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    Categories: EducationNewsOpinionRelationship TalkWeekly Columns

They Are Humans Too!

(ThySistas.com) You’re out shopping for groceries and see a mother trying to calm her child down. The child is kicking, screaming, swinging at her as you think to yourself “If that was my kid…” and all of the thoughts of disciplining the child comes to mind. We tend to judge a situation without having the full story or any type of insights. What did know about the child prior to now? We do this more times than we think. Chances are we knew nothing about the mother or child we just assumed the child knew right from wrong. That is how life works. If a child looks old enough to know right from wrong we automatically assume they do.

A student comes home and tells you that there is a kid in the classroom that is always disturbing the class with loud noise. He explains that sometimes it is hard for him to pay attention to the lesson because of the child and he is tired of it. You ask the student questions about the child’s prior behavior, and he tells you this happens often. You tell your child to let the teacher know and if she does nothing about it you will intervene. The child doesn’t know about children with disabilities, his definition of disabled is someone in a wheelchair, causing the child to judge a situation without knowledge of the other students’ disability.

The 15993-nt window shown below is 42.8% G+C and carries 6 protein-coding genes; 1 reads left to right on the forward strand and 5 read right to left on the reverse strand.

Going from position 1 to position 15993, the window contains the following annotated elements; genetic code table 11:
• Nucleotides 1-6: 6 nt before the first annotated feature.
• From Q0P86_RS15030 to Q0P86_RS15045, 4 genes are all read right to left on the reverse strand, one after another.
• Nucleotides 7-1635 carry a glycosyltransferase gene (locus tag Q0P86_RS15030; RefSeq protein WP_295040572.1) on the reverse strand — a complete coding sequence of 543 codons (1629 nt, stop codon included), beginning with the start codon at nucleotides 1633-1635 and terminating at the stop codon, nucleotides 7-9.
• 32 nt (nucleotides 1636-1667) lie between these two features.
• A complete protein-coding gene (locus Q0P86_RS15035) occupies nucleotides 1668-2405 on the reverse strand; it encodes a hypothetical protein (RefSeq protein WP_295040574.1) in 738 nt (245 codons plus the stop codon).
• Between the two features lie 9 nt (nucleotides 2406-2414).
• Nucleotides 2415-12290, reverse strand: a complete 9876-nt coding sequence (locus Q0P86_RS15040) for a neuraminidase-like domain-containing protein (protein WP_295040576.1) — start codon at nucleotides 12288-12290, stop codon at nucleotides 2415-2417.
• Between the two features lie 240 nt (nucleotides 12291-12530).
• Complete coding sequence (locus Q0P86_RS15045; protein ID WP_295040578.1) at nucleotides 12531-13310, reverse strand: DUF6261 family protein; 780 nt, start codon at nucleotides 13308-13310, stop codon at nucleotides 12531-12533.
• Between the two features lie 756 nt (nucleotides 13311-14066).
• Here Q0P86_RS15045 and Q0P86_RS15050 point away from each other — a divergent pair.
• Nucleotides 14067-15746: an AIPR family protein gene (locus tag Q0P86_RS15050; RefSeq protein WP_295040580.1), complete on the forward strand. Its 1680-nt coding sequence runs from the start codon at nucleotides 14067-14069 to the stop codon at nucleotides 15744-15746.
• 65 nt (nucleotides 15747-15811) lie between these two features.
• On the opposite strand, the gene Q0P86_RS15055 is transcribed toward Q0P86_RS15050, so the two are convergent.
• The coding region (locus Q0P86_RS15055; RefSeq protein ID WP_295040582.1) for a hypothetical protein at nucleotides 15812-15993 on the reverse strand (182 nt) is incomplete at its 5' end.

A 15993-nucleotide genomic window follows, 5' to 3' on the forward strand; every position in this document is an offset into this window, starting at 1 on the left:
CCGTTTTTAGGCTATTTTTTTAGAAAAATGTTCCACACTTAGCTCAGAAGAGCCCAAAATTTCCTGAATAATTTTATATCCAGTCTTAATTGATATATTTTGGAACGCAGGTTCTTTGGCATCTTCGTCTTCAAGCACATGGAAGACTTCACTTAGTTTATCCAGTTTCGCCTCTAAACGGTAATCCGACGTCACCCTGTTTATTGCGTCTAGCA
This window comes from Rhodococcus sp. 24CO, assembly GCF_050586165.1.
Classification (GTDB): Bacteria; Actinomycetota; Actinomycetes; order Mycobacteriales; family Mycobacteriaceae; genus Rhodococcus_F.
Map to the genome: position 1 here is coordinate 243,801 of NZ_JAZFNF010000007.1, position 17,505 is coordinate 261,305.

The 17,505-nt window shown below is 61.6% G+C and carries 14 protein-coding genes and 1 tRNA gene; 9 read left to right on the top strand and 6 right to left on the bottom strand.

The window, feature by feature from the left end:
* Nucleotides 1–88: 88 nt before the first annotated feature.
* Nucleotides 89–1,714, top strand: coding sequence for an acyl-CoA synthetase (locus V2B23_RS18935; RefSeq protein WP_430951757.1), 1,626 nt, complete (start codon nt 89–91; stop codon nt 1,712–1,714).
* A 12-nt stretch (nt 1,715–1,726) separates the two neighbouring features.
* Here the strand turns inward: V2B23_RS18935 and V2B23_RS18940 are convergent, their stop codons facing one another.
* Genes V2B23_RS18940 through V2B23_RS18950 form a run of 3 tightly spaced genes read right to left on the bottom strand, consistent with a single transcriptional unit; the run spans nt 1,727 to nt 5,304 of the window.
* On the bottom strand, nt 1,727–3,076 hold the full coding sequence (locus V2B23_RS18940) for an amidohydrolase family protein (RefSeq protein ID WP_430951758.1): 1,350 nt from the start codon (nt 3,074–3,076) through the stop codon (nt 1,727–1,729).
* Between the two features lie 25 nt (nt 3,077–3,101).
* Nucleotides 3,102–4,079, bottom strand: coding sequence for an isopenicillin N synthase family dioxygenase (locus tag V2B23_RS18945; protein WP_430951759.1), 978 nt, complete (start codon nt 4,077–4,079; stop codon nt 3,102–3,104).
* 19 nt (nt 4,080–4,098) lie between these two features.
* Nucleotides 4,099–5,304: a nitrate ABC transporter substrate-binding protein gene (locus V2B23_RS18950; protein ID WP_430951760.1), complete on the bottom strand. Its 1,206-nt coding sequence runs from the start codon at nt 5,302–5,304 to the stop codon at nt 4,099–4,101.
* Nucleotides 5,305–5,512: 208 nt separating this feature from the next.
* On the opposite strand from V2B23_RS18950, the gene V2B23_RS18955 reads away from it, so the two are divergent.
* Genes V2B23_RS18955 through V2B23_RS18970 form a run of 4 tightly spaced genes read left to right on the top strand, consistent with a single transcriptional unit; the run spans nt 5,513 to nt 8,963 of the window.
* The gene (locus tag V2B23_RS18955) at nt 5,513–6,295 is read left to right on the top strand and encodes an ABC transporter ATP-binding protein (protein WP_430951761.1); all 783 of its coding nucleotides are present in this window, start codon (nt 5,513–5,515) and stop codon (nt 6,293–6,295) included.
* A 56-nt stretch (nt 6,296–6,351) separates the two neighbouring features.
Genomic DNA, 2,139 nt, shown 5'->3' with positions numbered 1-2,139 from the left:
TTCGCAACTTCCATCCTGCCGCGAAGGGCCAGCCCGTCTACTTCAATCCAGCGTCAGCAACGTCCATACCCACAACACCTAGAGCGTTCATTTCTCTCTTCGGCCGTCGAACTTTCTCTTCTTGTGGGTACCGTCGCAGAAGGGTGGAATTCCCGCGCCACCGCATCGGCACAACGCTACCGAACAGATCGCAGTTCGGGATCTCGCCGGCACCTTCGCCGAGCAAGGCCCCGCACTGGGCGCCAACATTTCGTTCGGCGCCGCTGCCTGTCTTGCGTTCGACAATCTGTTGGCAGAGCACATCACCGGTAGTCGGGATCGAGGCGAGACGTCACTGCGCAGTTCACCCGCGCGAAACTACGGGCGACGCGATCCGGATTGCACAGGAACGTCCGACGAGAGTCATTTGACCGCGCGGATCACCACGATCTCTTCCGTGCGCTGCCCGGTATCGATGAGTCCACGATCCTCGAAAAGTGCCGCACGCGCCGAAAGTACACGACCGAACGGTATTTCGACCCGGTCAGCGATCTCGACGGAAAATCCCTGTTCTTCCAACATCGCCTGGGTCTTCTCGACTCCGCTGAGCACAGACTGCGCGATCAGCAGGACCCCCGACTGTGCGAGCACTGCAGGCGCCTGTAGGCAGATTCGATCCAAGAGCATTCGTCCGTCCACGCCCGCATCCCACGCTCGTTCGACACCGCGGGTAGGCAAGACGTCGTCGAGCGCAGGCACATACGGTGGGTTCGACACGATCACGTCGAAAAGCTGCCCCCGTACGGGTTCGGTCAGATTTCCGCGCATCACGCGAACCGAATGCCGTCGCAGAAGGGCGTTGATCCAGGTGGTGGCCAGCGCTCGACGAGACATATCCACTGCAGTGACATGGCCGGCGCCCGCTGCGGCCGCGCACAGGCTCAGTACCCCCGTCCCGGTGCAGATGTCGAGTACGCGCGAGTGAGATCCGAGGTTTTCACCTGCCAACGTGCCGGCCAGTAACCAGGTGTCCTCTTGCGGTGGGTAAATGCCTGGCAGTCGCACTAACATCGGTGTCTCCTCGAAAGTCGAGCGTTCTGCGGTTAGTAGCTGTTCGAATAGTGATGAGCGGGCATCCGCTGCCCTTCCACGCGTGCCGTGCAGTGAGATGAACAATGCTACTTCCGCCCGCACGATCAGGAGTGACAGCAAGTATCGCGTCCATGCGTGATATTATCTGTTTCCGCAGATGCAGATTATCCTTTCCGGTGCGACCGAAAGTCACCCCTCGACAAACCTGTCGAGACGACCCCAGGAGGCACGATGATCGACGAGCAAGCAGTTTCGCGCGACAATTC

The child in the grocery store as well the one from school has autism. Autism is classified as mental condition when a person has a difficult time communicating with others verbal or nonverbal. There are many forms of autism. Autistic people do not always show the same signs.

Autistic children are humans too. They want to feel loved, important, and most of all included. Autistic children learn different from others. That is what makes them unique. They do different things from what is considered to be the “norm.”

People must teach children about others with physical and non-physical disabilities. This opens the child mind up to the possibility of making new friends with children with disabilities. Children with disabilities shouldn’t be left alone or excluded from activities or groups. The lack of knowledge someone has can in fact prevent these people from being seen, it keeps them all sheltered and away from other people and only open to certain types of people.

Encourage kids to interact with everyone. Do not just tell children why being different is a wonderful thing but show them by asking questions or researching. I personally find that people with autism are some are the most kind, genuine, and loving people. They are filled with talents and they appreciate the opportunity of inclusiveness.

Communities and schools do a very fine job of welcoming all children to play sports and extracurricular activities. In return this becomes of norm of people accepting every individual. Autistic children need these types of things to come out of their shy shell or knock their trust wall. They just want to know someone cares for them.

Staff Writer; Sha’Nelle V. Harris

One may also connect with this sister via Facebook; S. Harris.


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